Cardella: Being philosophical

By Tom Cardella

My grandson tells me that as part of his pre-law curriculum he is taking philosophy. That got me wondering how you become a philosopher.

So, Immanuel Kant Jr. is growing up and he wants to follow in his father’s footsteps. He wants to be a philosopher. The first thing he must do is come up with a philosophy. Dad already took care of metaphysics and aesthetics, he thinks. And I better make up my mind that I’m never going to go out in grand style like Socrates and drink a cup of hemlock. I have to come up with my own shtick.

I’ll have to get a good teaching gig at a university, so I’ll have medical coverage. Something Daddy Kant completely ignored when he complained to us about high co-pays. If I meet some hot girl in a bar do I tell her I’m going to be a philosopher? Does that help or hurt how the evening ends? By the way, where are all the female philosophers?

How does a philosopher dress? Togas are out. Is a nice Harris tweed too pretentious? Maybe a faux suede sports coat with elbow patches? Not wild about elbow patches. Sandals are a must. No self-respecting philosopher would be caught wearing wing tips.

Is being a philosopher a 9-to-5 job? How about the hours I’ll need to spend pondering — preferably at a good coffee shop that serves decaf? (You know how caffeine affects my deep thinking.) Pondering is important. There should be a course on how to ponder.

That’s one thing about our president. It’s OK that he is not into philosophy, but he should take the time to ponder before tweeting. We should all ponder more.

How do I apply for a job as a philosopher? I’ve never seen a help wanted ad for a philosopher. Is that because there are no vacancies? I don’t think so. America hasn’t had a decent philosopher since Ralph Waldo Emerson. He must’ve earned a decent living because they named a brand of televisions and radios after him. Most of our famous philosophers have been from Europe, although Confucius would make anyone’s top 5.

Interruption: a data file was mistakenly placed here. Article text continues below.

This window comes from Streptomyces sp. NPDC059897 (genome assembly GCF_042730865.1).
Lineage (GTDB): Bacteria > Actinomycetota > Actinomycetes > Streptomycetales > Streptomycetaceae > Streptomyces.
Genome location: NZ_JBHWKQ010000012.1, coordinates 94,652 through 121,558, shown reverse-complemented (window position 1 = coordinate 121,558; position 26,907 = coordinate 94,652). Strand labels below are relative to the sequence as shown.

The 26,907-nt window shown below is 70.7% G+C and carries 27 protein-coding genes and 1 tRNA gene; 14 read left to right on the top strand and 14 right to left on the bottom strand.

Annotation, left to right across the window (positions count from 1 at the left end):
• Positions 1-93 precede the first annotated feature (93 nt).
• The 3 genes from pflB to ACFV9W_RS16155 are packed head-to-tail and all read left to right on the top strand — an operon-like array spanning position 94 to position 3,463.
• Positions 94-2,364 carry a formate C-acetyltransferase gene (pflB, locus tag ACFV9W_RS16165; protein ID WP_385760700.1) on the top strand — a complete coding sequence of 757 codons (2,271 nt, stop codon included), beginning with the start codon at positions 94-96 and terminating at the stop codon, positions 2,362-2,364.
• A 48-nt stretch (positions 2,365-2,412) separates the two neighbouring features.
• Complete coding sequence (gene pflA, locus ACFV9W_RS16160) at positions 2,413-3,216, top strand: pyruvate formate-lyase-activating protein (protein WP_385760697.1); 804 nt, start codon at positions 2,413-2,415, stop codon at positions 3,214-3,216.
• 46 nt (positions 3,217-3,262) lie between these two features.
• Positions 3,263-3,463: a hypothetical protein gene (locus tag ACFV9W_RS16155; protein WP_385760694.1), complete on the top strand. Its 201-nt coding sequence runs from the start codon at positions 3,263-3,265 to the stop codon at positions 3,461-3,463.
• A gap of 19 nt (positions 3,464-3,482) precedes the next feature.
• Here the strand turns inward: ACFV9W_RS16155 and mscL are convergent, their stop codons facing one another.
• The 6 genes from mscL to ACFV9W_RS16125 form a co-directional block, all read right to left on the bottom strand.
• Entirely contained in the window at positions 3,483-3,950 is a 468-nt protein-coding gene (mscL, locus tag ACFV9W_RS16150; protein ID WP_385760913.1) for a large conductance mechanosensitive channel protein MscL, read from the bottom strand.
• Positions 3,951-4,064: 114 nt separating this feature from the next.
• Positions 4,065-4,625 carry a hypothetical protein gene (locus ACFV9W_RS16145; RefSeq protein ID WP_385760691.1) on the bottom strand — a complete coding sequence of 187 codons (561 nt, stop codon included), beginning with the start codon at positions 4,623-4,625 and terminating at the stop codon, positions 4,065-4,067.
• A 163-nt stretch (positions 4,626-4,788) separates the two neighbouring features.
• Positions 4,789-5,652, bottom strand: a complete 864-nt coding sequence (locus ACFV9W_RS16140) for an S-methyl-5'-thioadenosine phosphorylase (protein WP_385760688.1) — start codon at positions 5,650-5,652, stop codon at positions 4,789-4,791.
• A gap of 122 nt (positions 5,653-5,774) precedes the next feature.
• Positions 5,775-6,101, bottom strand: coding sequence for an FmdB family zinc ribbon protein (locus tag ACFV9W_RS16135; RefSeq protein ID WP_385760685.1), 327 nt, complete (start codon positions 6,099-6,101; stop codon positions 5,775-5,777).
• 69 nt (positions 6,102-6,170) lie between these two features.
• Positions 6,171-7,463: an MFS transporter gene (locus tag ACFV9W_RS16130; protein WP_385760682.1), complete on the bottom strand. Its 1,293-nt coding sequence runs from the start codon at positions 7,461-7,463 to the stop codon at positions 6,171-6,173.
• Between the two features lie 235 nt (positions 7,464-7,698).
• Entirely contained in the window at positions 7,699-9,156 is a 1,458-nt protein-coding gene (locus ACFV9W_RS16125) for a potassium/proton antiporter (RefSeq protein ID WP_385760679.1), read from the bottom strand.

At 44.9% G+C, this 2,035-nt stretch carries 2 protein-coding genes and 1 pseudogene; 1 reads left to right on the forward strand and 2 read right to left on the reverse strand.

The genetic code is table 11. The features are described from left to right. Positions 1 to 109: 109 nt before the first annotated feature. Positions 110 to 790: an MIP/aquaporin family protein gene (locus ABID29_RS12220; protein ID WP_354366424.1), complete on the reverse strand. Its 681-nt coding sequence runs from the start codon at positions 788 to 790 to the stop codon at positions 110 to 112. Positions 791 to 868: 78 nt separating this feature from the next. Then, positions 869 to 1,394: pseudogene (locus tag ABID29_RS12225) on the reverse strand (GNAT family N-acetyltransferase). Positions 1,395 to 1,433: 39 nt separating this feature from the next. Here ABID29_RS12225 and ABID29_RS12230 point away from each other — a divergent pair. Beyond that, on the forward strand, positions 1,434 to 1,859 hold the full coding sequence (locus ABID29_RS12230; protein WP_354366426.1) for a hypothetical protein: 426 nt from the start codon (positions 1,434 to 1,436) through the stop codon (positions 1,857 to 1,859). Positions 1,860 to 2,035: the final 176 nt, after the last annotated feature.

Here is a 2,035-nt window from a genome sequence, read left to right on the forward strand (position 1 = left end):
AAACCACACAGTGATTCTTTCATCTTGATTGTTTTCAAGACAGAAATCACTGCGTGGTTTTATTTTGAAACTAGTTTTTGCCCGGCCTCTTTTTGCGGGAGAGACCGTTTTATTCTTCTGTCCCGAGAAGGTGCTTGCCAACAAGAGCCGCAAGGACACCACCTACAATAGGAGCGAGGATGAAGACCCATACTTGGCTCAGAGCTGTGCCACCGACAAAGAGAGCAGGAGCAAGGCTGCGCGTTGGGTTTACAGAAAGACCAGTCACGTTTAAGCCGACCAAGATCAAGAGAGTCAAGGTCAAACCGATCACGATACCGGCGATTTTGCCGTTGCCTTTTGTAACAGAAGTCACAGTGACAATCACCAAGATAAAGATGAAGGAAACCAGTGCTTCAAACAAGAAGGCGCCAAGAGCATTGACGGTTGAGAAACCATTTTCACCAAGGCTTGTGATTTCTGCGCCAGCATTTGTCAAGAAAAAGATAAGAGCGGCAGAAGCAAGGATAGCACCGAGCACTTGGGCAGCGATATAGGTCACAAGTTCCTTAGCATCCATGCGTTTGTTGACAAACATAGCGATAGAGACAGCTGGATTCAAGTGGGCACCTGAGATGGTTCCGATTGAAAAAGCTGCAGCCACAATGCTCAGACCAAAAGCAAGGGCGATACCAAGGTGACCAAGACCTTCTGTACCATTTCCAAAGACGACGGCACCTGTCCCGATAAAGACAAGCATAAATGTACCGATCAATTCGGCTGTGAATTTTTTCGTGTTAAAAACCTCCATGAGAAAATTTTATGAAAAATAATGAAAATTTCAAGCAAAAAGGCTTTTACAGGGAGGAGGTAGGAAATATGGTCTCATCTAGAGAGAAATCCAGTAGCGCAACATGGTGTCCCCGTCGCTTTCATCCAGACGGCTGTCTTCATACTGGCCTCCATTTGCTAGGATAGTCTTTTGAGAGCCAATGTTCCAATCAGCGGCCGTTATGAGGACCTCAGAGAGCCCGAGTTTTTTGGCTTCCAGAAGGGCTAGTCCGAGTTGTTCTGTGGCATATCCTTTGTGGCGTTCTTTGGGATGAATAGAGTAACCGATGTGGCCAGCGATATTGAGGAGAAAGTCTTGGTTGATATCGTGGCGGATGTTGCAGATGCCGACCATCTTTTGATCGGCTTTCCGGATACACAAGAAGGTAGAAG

In today’s world, I think it’s difficult for a philosopher to become well known. Twitter is not an option to spread one’s philosophy. (I realize that our president can tweet his position vis a vis a nuclear North Korea, but you can’t make a metaphysical point in 140 characters. Incidentally what the hell does vis a vis mean?). I guess you could publish pamphlets like Ben Franklin and Thomas Paine did, but try to find a publisher for philosophy these days. You think a treatise on philosophy would make the New York Times best sellers list? If your philosophy enabled you to lose weight without giving up pizza, it might. In planning to become a philosopher, you must figure in the cost of self-publishing.

How about exploring the possibility of a cable television channel devoted entirely to philosophy? The Philosophy Channel has a nice ring to it. If you can’t imagine a 24-hour philosophy channel, I’m here to tell you that I couldn’t have imagined a 24-hour golf channel either. If we had video of Plato’s speeches, Life would be selling the DVD for a special price of only $99.99.

There are ready-made sponsors for the Philosophy Channel. Besides the usual health products (I’m thinking raw kale chips), a philosopher’s diet book could be a big seller. Think about it. Have you ever seen a fat philosopher? That may be because philosophers ponder so much, they miss a meal here and there. Some cynics might think philosophers are thin because they don’t earn enough money to buy all the food they need. But while I’ve heard of starving artists, I’ve never heard of Locke or Hume having to go on welfare. No, I’m betting it’s because philosophers eat healthy.

Some of you probably think philosophy is a hard sell because it is difficult to understand. There are a couple of ways to handle this. One is by publishing a Understanding Philosophy for Dummies. The other is by keeping it simple. Example: A penny saved is a penny earned. By keeping it simple, Franklin not only thrived (he always had a dozen rolls under each arm), he also had lots of free time for hot Colonial women.

It is true that many students today major in philosophy merely as a cover for not working. Example: Mom and Dad, please send money. I’m enrolling in post-graduate work because no one is hiring philosophers at this time. Think what it would mean if we could create jobs as philosophers and force these freeloaders to actually work.

At the moment, most philosophy majors wind up teaching philosophy. What sense is there in teaching philosophy to students who then wind up teaching philosophy? You think the Trump family would stand for one of their kids teaching philosophy for a living? I can imagine that conversation around the dinner table. Don Jr., Eric, Ivanka and Jared are discussing how to increase profits by building a new Trump Tower in Bhutan, while Immanuel Trump urges them to use Socratic reasoning. But if we make philosophy into a commercial success, we could wind up with more Immanuels in the world and less Don Juniors.

Can we agree that this would be a good thing?